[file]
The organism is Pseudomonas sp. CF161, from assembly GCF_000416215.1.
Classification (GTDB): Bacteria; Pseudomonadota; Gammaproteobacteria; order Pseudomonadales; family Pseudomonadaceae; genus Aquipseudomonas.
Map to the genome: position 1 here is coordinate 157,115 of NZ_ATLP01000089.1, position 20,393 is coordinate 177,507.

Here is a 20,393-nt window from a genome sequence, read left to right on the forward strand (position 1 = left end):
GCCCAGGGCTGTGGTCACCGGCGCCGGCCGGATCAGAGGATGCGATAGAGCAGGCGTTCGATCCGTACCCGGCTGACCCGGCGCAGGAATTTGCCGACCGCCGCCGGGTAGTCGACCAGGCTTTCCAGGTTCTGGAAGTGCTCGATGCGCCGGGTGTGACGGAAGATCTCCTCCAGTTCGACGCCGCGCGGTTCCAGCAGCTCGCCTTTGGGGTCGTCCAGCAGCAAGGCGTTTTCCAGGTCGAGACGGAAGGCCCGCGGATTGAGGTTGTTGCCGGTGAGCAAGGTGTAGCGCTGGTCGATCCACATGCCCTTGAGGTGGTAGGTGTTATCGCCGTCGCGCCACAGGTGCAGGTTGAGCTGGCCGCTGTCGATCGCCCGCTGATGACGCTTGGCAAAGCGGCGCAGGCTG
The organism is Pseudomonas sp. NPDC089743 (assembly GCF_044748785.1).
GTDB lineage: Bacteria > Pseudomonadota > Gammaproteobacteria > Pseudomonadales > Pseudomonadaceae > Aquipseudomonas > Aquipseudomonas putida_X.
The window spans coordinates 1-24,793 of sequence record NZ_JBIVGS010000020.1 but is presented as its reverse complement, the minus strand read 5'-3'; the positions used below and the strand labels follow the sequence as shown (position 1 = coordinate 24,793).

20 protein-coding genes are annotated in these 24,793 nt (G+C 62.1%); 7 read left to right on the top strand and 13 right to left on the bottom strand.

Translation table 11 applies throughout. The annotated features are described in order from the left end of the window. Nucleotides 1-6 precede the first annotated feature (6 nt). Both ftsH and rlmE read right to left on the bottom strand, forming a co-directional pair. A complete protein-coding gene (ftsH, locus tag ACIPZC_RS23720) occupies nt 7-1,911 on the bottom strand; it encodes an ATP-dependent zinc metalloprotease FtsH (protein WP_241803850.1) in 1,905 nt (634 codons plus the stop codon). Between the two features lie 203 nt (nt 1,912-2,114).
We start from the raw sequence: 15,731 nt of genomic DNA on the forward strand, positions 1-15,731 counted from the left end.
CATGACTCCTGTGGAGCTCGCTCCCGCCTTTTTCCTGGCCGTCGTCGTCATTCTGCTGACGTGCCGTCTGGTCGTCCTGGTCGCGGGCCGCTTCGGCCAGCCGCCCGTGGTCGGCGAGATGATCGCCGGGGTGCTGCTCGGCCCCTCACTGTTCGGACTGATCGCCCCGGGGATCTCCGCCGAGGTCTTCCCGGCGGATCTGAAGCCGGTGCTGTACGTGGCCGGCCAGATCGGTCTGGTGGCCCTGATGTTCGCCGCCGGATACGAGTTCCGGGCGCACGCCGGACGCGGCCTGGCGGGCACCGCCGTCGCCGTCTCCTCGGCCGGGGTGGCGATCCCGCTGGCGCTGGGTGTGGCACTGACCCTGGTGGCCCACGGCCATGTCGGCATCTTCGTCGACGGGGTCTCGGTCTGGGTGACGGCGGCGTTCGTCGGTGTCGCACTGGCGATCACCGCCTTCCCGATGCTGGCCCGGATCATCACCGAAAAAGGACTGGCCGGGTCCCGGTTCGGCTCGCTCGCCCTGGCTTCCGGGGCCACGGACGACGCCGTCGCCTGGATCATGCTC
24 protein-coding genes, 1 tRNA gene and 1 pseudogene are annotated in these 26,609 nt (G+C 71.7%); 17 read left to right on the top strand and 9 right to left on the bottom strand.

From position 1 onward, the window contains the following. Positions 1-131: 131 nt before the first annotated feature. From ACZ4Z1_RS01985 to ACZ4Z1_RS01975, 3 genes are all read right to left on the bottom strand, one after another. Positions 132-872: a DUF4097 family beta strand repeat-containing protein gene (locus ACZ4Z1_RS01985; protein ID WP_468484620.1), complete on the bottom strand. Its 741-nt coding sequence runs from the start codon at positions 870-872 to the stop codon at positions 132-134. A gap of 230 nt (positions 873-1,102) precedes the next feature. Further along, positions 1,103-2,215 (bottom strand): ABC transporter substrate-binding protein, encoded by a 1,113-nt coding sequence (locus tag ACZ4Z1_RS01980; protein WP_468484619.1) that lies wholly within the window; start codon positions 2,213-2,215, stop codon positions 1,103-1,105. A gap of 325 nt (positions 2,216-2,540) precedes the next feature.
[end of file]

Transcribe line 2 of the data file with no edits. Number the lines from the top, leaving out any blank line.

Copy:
Classification (GTDB): Bacteria; Pseudomonadota; Gammaproteobacteria; order Pseudomonadales; family Pseudomonadaceae; genus Aquipseudomonas.